The problem now, according to Professor Karst, is the huge costs and legal restrictions associated with carrying out a phase 2 randomised controlled trial (RCT) – essentially a controlled trial on a large group of people. Frustrated, Professor Karst is quick to point out that although BOL-148 is not a hallucinogenic compound, it is still restricted under United Nations drug guidelines because it is analogous in chemical structure to LSD. University of Sydney drugs researcher Craig Motbey is similarly perplexed by current drug laws, which he says hamstring scientists while doing little to curb drug use. “The delays on this sort of research can directly cost lives…”
Earlier this year, a public letter to the United Nations opened with the following: “Fifty years after the UN single convention on narcotic drugs was launched, the global war on drugs has failed, and has had many unintended and devastating consequences worldwide.” The letter went on to concede that drugs can never be eradicated from society, and that new policies of harm reduction based on scientific evidence must be pursued. Signatories to the letter included former presidents of the United States, Mexico, Brazil, Colombia, Switzerland, and Poland, numerous Nobel Prize laureates, prominent business people and entertainers.
“This destroys lives and marriages like no other disease I know of.”
In September of this year, a report prepared by Australia21, an Australian strategic research group, also declared the war on drugs a universal failure. Their paper, titled, ‘Illicit drugs: How we can stop killing and criminalizing young Australians’, made a suite of recommendations including a complete overhaul of drugs policy, and an end to failed prohibition laws. The Australia21 group has called for a national summit on the issue for 2013. According to former John Howard Defense Secretary and Chair of Australia21, Paul Barratt AO, “The world’s been through this [prohibition] before, and it seems we’re going to have to learn the lessons again”. If the premise that prohibition is killing young people and restricting the progress of medical science is accurate, then certainly the world, with the United Nations at the helm, needs a fresh approach.
As for Susan, it seems the stigma of using an illegal drug is a bridge too far. She certainly doesn’t strike me as the type to head down the street to ‘score’. Manifestly, she isn’t. She’s a member of Cluster Busters and says she supports others’ use of psilocybin to treat their pain, but that the law is a ‘brick wall’ between herself and pain relief. The last time we spoke, Susan was down. “[Cluster headache] destroys lives and marriages like no other disease I know of”, she had commented.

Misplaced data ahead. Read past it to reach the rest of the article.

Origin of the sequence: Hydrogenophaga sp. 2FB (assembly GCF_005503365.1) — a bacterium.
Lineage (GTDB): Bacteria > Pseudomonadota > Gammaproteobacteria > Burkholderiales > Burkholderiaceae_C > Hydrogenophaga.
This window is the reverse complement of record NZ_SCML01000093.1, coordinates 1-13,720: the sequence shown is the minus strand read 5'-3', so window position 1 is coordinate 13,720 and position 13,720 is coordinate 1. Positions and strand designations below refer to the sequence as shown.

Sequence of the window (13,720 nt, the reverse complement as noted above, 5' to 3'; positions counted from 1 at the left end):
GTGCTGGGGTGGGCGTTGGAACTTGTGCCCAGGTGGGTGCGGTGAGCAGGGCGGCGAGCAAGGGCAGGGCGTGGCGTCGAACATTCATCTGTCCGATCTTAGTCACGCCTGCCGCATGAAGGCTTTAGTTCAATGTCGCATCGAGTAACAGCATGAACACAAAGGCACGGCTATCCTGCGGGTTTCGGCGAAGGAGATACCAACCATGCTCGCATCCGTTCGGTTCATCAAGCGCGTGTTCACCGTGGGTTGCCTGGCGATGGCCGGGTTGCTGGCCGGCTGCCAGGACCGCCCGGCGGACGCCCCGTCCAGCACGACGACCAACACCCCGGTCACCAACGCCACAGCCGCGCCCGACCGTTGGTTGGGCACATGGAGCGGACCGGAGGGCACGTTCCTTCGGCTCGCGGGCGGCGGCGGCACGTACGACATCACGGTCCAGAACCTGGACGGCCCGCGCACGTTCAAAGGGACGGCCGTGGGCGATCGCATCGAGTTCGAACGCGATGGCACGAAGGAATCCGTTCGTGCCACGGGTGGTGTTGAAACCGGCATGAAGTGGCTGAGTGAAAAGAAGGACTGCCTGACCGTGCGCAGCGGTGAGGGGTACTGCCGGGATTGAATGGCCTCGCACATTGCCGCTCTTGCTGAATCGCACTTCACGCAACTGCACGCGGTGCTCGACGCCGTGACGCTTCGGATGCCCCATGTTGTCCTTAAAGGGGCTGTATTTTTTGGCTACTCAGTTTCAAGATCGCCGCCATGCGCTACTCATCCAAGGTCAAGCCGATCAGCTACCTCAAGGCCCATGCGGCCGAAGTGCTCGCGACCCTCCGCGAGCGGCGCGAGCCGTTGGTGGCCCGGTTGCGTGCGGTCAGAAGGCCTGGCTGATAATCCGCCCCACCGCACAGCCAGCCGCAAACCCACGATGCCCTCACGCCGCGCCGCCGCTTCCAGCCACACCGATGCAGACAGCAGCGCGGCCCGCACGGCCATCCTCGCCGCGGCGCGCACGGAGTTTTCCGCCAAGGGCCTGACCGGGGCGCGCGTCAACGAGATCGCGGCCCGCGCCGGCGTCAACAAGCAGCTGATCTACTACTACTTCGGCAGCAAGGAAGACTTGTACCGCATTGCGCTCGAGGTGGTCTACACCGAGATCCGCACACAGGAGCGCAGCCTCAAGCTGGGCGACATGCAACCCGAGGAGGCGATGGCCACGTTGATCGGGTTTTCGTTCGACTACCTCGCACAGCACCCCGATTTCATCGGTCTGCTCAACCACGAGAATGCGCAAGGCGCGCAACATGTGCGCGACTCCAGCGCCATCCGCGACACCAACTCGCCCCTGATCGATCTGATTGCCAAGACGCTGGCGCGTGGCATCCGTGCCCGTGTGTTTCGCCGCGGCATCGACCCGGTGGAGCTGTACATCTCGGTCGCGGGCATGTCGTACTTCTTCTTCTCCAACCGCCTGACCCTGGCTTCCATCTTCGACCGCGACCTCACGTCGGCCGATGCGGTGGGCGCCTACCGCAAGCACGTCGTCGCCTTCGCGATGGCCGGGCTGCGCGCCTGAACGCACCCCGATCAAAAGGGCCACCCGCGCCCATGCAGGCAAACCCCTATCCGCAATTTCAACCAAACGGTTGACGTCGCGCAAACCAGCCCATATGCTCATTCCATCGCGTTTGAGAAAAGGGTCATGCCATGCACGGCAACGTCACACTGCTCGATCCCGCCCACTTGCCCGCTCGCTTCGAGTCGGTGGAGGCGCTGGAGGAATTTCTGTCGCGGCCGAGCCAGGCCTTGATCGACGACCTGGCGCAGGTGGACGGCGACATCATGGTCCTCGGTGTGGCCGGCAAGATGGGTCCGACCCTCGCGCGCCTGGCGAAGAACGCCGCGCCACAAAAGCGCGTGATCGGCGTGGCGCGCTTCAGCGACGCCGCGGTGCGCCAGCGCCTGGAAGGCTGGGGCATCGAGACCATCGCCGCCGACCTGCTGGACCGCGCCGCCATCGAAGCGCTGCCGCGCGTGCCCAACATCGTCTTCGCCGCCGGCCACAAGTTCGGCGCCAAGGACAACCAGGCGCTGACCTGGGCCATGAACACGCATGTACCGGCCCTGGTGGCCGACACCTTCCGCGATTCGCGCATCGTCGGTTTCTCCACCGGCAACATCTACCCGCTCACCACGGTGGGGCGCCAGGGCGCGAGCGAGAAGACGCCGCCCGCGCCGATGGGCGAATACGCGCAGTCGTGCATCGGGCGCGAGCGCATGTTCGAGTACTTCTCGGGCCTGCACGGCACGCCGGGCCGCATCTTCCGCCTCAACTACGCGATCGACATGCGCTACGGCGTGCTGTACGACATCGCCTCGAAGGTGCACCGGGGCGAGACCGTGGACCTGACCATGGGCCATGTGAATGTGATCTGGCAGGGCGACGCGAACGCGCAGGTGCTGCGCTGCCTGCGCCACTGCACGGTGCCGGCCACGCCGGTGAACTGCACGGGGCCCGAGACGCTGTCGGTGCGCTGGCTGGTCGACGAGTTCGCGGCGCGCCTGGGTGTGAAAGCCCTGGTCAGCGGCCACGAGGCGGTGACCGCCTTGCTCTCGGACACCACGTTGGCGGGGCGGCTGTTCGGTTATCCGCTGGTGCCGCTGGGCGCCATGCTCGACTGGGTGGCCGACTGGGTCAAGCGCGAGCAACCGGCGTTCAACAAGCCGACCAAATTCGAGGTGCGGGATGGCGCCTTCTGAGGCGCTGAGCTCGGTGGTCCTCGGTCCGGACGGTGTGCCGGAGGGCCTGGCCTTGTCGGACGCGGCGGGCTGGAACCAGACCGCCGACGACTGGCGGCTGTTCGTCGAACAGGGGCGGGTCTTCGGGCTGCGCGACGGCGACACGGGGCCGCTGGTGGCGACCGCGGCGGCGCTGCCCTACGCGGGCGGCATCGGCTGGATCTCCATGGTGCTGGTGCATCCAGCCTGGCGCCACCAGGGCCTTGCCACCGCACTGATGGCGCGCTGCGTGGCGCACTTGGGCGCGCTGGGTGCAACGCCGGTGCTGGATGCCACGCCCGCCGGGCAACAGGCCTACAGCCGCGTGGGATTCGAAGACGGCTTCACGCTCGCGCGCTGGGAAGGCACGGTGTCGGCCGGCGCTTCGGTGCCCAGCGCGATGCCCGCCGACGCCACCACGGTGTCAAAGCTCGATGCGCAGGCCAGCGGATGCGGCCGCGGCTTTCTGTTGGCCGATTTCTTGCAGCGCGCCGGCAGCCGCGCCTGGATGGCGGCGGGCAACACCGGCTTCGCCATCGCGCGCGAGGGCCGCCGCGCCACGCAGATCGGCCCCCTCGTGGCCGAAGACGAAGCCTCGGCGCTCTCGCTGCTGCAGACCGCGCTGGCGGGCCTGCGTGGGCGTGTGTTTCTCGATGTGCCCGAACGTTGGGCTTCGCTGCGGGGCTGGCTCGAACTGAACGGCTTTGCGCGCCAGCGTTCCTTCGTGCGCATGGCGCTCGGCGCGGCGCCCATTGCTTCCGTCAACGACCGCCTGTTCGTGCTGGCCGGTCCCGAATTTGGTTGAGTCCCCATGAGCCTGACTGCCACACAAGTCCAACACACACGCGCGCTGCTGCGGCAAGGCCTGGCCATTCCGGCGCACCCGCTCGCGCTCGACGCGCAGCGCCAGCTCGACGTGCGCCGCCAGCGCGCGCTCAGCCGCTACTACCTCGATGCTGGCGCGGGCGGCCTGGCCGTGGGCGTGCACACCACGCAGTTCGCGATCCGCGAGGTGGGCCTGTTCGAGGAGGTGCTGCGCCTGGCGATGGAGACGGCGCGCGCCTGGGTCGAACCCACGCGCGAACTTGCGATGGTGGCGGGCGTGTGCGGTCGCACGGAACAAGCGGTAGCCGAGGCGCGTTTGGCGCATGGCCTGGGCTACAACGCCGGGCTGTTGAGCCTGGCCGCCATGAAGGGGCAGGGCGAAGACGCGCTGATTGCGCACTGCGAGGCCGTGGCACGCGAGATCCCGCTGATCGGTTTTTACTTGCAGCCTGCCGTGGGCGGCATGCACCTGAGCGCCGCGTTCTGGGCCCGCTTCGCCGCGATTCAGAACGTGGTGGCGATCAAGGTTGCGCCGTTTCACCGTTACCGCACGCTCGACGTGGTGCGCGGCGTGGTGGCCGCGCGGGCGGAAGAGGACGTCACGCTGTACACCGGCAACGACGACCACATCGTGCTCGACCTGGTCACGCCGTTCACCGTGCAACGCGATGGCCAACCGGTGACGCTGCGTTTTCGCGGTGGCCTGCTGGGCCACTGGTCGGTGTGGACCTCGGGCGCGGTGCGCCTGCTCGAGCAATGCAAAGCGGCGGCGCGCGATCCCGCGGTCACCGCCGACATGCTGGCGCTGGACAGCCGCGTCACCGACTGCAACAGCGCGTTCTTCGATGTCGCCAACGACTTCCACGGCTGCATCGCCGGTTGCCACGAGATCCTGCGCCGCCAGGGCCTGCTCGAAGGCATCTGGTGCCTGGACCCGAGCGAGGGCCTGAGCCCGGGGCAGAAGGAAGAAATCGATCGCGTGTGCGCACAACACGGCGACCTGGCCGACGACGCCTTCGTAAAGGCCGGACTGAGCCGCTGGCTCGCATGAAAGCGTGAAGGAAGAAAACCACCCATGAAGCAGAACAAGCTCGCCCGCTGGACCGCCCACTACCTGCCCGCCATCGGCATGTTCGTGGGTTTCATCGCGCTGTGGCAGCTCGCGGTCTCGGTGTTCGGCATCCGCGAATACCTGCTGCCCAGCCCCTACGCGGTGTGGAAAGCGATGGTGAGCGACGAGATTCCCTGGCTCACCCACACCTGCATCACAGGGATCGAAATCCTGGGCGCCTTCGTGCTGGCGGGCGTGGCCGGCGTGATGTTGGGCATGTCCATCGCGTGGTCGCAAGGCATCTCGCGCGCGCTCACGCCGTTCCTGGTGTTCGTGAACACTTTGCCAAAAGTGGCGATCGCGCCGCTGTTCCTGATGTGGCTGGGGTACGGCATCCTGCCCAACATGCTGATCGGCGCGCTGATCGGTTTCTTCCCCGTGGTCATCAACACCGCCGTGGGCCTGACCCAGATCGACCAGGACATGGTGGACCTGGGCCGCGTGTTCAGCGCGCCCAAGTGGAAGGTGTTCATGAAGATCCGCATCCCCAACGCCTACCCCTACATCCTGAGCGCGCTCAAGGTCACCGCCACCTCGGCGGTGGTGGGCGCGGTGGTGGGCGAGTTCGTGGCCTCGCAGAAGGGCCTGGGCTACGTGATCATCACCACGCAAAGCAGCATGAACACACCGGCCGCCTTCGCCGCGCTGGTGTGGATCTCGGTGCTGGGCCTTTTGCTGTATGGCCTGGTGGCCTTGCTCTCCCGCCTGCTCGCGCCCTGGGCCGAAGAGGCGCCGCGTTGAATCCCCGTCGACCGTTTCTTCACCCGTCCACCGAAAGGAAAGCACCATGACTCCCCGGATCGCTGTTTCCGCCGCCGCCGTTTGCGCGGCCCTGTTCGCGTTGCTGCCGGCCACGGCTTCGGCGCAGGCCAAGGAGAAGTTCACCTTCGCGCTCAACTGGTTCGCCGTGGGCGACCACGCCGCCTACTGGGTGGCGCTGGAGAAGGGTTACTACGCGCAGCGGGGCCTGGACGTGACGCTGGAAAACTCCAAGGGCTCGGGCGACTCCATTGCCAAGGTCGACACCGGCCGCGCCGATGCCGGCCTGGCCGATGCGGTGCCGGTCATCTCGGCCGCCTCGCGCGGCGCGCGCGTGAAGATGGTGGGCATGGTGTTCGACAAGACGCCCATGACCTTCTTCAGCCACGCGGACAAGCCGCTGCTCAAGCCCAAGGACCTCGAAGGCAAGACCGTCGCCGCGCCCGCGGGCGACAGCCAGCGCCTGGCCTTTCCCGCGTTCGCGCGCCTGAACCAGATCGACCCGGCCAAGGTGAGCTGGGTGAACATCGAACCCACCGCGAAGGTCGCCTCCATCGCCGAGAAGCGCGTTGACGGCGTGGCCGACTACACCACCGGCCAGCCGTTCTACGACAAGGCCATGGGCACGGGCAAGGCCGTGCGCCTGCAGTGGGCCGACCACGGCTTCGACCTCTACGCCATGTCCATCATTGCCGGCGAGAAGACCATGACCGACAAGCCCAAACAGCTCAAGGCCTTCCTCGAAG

We spoke yesterday after a long silence. Since September she has been back on the frontline, fighting her battle with the tentacled beast once again. But she’s sounding much more upbeat. Cluster Busters recommend a regimen of numerous natural prophylactics, not all of them illegal. She says high-flow oxygen, melatonin, and vitamin D3 have reduced this cluster period to only a few attacks so far. She admits she has her hopes up about the BOL-148 research, but knows as well as any that the law may prevent this medication ever coming to fruition. Still, she says she’s looking forward to a pain-free holiday season soon.
As for the war on drugs, the evidence and the experts all say it has failed. Prohibition is denying people like Susan her full chance at a pain free life, while making criminals out of children, and businessmen out of criminals. If a law stands in the way of ending a person’s suffering, then there is something wrong with that law. No one should be legally denied the right to happiness. Perhaps as a society it is time to do away with outdated, failed ideological wars and rhetoric and to start putting science and common sense at the helm.
*Susan is an alias used on request.